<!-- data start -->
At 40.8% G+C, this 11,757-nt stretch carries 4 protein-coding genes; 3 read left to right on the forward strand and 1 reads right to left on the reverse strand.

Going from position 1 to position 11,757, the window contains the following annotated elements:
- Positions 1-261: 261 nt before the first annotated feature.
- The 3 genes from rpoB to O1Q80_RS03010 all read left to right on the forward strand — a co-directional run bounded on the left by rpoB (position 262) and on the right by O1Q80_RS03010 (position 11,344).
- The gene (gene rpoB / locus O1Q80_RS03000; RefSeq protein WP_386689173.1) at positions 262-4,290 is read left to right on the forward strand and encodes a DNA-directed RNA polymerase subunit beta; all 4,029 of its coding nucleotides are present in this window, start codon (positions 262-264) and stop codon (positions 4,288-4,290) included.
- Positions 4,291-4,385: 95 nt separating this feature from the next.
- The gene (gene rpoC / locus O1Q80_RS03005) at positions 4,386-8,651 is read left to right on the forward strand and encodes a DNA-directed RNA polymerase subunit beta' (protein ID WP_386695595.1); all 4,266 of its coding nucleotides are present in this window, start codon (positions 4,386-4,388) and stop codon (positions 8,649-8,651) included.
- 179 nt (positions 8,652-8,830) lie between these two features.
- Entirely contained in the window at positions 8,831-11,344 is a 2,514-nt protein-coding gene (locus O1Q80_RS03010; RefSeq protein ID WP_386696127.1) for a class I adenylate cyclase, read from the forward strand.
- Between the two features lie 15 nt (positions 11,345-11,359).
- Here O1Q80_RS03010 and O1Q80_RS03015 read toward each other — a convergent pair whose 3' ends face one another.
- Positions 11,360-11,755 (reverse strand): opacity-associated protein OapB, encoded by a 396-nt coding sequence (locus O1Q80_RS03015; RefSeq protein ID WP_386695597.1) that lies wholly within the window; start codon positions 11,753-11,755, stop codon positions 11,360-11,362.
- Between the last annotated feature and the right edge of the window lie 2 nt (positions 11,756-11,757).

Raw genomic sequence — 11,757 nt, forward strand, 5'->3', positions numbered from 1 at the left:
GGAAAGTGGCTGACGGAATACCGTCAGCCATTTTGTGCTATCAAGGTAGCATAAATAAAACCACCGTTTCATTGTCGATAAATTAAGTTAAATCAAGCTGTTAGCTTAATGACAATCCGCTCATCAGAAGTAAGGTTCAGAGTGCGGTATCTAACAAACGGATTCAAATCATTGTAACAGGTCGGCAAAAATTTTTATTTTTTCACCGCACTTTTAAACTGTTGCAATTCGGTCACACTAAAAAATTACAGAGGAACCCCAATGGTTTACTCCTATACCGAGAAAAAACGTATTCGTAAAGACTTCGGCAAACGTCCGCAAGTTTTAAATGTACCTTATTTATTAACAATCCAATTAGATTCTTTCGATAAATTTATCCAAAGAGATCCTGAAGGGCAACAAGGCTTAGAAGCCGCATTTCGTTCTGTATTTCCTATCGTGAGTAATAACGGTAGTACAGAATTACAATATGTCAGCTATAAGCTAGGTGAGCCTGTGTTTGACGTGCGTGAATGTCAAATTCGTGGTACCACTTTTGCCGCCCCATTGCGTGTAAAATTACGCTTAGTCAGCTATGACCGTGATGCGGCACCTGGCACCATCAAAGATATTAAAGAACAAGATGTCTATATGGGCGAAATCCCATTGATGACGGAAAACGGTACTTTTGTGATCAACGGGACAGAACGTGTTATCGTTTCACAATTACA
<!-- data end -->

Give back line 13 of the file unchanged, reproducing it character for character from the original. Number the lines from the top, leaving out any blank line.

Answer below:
- Between the last annotated feature and the right edge of the window lie 2 nt (positions 11,756-11,757).